Surface & Ground Water Interaction
Groundwater and surface water are commonly hydraulically connected but the connections are usually difficult to observe and measure. This lesson series will demonstrate and quantify some of the interactions between groundwater and streams, lakes, and wetlands using flow models to simulate flow in typical field settings.
Stream Aquifer Interaction (Lesson - Under Development) Beginner. This exercise explores the impact of stream stage fluctuations on adjacent aquifer systems (both unconfined and confined). Part I involves qualitatively describing the key parameters and relationships controlling groundwater response to stream fluctuations through the analysis of (vertical cross-section) profile models. Part II presents the mathematical framework of stream-aquifer interaction, giving students the opportunity to quantify groundwater dynamics and infer aquifer properties from observational data. (Surface & Ground Water Interaction- 8)  
Losing Streams vs. Gaining Streams Gaining streams are supplied with water from groundwater, and losing streams lose stream water to groundwater. Therefore gaining streams have water flowing year‐round or for extended periods such as wet seasons, whereas losing streams tend to have flow only in response to water‐input events like rainfall and otherwise have no flow. Watch the following MAGNET videos and answer the questions that follow. (Surface & Ground Water Interaction- 8)  
Groundwater vs Surface Water-fed Lakes, Flow Through Lakes nder most situations, groundwater and surface water are hydraulically connected. A lake, stream, or wetland either receives water or provides water to the underlying aquifer in the form of bed or bank seepage. In some cases, a lake or wetland can both simultaneously receive water from and provides water to the aquifer below. (Surface & Ground Water Interaction- 8)  
Bank Seepage & Springs Bank Seepage is the natural diffuse discharge of groundwater into a river or lake along its banks. If concentrated in a particular area, a seepage may more accurately be called a spring. (Surface & Ground Water Interaction- 8)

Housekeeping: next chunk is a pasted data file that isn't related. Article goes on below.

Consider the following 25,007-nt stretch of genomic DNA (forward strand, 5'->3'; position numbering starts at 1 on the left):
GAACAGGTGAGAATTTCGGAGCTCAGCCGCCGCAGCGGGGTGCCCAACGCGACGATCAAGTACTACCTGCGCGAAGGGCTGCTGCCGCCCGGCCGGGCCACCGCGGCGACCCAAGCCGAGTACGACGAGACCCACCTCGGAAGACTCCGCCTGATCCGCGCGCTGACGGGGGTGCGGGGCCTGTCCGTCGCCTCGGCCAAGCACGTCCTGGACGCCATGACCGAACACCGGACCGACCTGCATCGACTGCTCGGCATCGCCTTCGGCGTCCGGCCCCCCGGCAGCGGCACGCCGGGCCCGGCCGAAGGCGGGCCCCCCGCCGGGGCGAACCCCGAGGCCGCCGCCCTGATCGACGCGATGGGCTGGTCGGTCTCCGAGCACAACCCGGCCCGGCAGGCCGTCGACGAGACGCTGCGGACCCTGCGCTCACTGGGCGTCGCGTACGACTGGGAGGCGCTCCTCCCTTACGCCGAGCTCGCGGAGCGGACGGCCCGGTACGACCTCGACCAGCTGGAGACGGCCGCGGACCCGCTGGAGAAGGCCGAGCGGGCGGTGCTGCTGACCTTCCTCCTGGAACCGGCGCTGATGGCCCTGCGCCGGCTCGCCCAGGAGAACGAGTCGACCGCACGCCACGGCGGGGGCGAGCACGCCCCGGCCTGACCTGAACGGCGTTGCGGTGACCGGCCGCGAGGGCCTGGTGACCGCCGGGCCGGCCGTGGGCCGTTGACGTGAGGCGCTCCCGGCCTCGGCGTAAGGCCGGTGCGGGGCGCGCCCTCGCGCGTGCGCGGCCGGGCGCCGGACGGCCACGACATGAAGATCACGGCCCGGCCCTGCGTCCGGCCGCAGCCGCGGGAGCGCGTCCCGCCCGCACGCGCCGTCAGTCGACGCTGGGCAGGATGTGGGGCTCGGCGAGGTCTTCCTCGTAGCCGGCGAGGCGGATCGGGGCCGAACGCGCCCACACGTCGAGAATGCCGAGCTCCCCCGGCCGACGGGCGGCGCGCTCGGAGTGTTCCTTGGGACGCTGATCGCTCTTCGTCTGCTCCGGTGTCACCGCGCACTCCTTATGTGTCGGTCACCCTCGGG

Flow Through Lakes Flow-through lakes are surface expressions of the water table and are in direct hydraulic connection with the water-table aquifer. They receive inflows from groundwater along the upgradient shore of the lake and discharge flow to groundwater along the downgradient shore. In general, the net contribution of groundwater to the overall lake water balance is zero (although some net loss of groundwater from evaporation may take place). (Surface & Ground Water Interaction- 8)  
Water Withdrawal Assessment When pumping near a stream, we are interested not only in the resulting drawdowns, but also in the depletion of the stream flow, resulting in potentially adverse impact of groundwater dependent ecosystems. Develop a more general MAGNET numerical model that can reproduce the above analytical solution and perform a sensitivity analysis of stream depletion with respect to the following parameters: aquifer conductivity; storage coefficient; regional hydraulic gradient; stream bed leakance; heterogeneity; presence of other interacting sources and sinks. (Surface & Ground Water Interaction- 8)  
Missouri River Alluvial Groundwater Problem This lesson uses information from the Missouri River alluvial valley on the lower reaches of the River and groundwater modeling to explore in more detail how water flowing in one of the world’s largest rivers interacts with its adjacent groundwater. (Surface & Ground Water Interaction- 8)